People begin their foster care journeys in all different ways. Some have always known that they want to be a foster parent – they feel a call to care for the kids. Some are called upon to help out a family member who needs someone to care for her child while she tries to get her life back on track. Others are moved by an article in the newspaper or a movie depicting a child in need of a home. Some just love raising children and the joy children bring into their lives. Still others experience painful infertility issues and address their longing for children by fostering or adopting. And then there are others whose journeys begin in really unique ways…
Seven years ago two month old Khalid and his mother were homeless. Khalid’s mother tried really hard to provide a stable life for her little family but finding herself unemployed and destitute she entered a New Haven homeless shelter where she met Ashley, the shelter’s Child Development Specialist. Blonde haired, green eyed Ashley, a bubbly 20 year old with a love of children and a positive, upbeat attitude, made Khalid’s mom feel hopeful about the future. Khalid’s mom had a long history of alcohol and drug abuse but she always cleaned herself up during her pregnancies, giving birth four times to healthy children. Khalid was the fourth child, the only one she retained custody of and she took really good care of him.
While at the shelter Khalid’s mom eventually found a job but the shifts she was offered were on weekends when there was no childcare available at the shelter. Ashley kindly stepped in and offered to bring Khalid home with her and care for him along with her 3 year old son, Jaycob, every weekend. Khalid’s mom, having grown to trust Ashley, jumped at the chance and the bond between the two women grew even stronger. This arrangement continued for five months during which time Ashley and the boys all bonded. Still, in her heart, Ashley rooted for Khalid’s mom to do well and leave the shelter for her own place. Unfortunately, that was not to be. Her addictions proved too strong to overcome. Khalid spent more and more time with Ashley and Jaycob and less time with his mom.
When Khalid was ten months old his mom was asked to leave the shelter for using illegal substances and drinking and Khalid was turned over to the custody of DCF. Ashley was devastated. Khalid was in foster care and she could not see him. Casey Dalton, Khalid’s social worker asked Khalid’s mother if there was anyone who could care for Khalid. His mother did not hesitate, she immediately asked for Khalid to be brought to Ashley. And so began the seven month journey for Ashley, herself a single mom, now 21, to receive a special study license.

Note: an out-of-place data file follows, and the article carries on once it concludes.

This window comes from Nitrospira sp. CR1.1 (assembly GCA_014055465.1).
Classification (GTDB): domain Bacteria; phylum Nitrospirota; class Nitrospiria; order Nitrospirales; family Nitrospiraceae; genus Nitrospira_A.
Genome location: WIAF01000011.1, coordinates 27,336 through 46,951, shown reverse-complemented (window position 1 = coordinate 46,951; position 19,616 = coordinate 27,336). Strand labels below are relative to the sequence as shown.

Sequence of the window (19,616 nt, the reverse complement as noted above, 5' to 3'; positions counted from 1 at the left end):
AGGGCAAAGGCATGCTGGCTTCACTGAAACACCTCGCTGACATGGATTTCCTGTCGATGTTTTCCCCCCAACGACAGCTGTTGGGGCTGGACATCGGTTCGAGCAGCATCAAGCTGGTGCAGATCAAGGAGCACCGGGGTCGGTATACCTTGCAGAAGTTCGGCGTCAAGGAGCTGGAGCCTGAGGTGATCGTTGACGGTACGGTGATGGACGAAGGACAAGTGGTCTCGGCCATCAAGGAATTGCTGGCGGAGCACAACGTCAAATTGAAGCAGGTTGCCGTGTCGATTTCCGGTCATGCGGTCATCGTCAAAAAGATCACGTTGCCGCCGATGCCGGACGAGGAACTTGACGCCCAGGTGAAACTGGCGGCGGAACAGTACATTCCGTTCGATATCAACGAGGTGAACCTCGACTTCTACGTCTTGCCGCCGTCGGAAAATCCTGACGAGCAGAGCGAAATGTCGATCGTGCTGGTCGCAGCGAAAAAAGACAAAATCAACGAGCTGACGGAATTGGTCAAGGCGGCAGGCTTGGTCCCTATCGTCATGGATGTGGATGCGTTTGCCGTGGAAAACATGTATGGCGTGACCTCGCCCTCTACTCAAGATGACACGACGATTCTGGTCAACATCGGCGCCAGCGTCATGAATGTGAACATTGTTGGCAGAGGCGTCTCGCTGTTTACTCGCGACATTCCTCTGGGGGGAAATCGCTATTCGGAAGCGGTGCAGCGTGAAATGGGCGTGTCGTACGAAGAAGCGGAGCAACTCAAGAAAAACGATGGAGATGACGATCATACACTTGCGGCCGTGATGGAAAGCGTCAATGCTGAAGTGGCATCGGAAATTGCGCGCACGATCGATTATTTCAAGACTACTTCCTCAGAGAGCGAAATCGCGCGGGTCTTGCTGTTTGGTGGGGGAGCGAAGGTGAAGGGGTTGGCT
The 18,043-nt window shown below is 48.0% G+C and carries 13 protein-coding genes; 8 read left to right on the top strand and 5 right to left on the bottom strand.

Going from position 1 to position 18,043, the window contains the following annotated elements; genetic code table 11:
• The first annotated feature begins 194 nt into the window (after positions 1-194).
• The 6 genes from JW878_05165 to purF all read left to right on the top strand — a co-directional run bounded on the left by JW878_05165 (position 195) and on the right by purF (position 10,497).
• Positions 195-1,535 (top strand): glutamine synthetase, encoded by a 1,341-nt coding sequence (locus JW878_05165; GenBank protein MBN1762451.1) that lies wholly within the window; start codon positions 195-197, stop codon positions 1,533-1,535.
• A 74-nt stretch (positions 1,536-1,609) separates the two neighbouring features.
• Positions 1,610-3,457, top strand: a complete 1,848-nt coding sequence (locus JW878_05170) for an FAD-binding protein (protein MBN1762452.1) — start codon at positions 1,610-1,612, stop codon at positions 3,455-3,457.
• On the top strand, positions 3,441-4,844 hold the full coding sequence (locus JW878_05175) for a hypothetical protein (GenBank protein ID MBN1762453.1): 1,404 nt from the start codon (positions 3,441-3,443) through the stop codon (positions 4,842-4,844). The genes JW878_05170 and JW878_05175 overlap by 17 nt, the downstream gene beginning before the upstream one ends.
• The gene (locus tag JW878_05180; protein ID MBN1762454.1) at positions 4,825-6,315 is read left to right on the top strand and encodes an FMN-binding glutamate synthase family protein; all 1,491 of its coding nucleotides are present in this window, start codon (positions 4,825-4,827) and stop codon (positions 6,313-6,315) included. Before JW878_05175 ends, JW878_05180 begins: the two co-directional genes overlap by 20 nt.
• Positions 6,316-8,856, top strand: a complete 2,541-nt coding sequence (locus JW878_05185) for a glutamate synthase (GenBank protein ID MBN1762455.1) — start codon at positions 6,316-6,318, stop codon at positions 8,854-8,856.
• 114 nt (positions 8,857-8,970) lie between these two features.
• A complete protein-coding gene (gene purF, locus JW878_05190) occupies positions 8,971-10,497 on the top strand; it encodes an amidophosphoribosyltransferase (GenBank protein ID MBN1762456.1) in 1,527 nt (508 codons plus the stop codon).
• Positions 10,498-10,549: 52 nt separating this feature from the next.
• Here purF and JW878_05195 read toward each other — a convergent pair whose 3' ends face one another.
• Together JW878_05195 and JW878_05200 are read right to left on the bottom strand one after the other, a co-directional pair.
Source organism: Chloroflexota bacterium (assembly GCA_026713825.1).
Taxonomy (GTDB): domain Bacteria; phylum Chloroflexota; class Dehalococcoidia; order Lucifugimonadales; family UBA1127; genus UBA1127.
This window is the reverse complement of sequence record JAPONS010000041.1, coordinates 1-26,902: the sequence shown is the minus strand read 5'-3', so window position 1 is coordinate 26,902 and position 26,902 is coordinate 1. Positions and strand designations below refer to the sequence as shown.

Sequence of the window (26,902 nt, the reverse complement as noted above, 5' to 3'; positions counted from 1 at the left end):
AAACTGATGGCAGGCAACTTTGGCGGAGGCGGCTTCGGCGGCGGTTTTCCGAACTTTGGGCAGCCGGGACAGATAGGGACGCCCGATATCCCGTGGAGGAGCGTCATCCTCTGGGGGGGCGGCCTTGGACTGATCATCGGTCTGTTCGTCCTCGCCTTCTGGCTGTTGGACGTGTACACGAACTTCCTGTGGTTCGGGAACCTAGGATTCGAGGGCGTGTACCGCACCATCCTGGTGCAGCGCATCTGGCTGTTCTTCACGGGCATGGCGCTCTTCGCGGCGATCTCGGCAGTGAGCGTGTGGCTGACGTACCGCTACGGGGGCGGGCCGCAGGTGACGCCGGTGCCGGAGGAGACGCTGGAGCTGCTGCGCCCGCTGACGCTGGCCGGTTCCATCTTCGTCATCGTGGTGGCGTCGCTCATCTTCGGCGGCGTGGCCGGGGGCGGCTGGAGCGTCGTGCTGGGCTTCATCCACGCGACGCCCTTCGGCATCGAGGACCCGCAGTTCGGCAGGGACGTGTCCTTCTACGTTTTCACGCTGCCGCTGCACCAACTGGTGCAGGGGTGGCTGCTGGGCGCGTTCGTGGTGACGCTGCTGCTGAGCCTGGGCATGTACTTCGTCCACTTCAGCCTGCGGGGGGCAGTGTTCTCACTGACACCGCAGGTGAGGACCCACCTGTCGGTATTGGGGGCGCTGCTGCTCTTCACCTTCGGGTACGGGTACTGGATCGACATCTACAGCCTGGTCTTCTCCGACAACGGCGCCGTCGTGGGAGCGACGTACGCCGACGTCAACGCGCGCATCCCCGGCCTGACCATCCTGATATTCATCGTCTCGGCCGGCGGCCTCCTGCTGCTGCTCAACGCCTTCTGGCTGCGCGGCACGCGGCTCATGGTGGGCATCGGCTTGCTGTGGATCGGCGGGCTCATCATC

Ashley describes those seven months waiting for the licensing to be finalized as “torture.” “I was frustrated by the time it took for the license to be issued because I really missed Khalid. I did get to speak with the foster mother but I just wanted to see him and hold him and bring him home.” Both Khalid’s mom and I just really wanted him back here with me where we knew he belonged. Casey Dalton, his worker, did everything she could to speed up the process but the seven months seemed like forever. I’m sure I drove her crazy because I called her all the time to check on the progress of my case but I know she understood that I was simply concerned about Khalid.”
Even before Khalid was placed in her home DCF filed the Termination of Parental Rights with family court. Ashley continued to encourage Khalid’s mom to fulfill her contract with DCF. She regularly sent her notes and cards because she felt so strongly that Khalid’s mom needed someone to believe in her. Nothing, however, halted her downward slide. Khalid’s mom continued to visit sporadically for the next 6 months, having readily consented to an Open Adoption. She and Ashley agreed that Ashley should adopt Khalid and that mom could continue to call regularly and see Khalid at least once a year.
Khalid’s adoption was finalized in May 2005. And although Ashley never heard from his mom again, she still remains hopeful that eventually she will pick up the phone and Khalid’s mom will be on the other end. She has even gone so far as to keep her old phone number so that if mom decides to call she will be able to reach Ashley.
Today, Khalid is a bright, handsome seven year old boy. He has no memory of his birthmom although he does ask questions about her from time to time. He and Jaycob are inseparable. And they love the little baby girl living in their home now. Ashley, still a single mom,  decided to become a DCF licensed foster family for infants last year – and the boys are very excited about it. Their faces light up when they talk about their foster sister. “I am so proud of the baby’s mom,” says Jaycob, in response to his mother’s comment that mom is doing better. Khalid joyfully declares that he “loves to sing ‘John Jacob Jingleheimer Schmidt’ to her when she fusses” during car trips. Both boys have a keen understanding, fostered by Ashley, that this baby will eventually leave their home. And they seem to be okay with that. In fact, they appear to be rooting for the baby’s mom to do well enough to bring her daughter home.
And isn’t that what the very best foster care is all about?

-written by Deb Kelleher for Annie C Courtney Foundation. All rights reserved.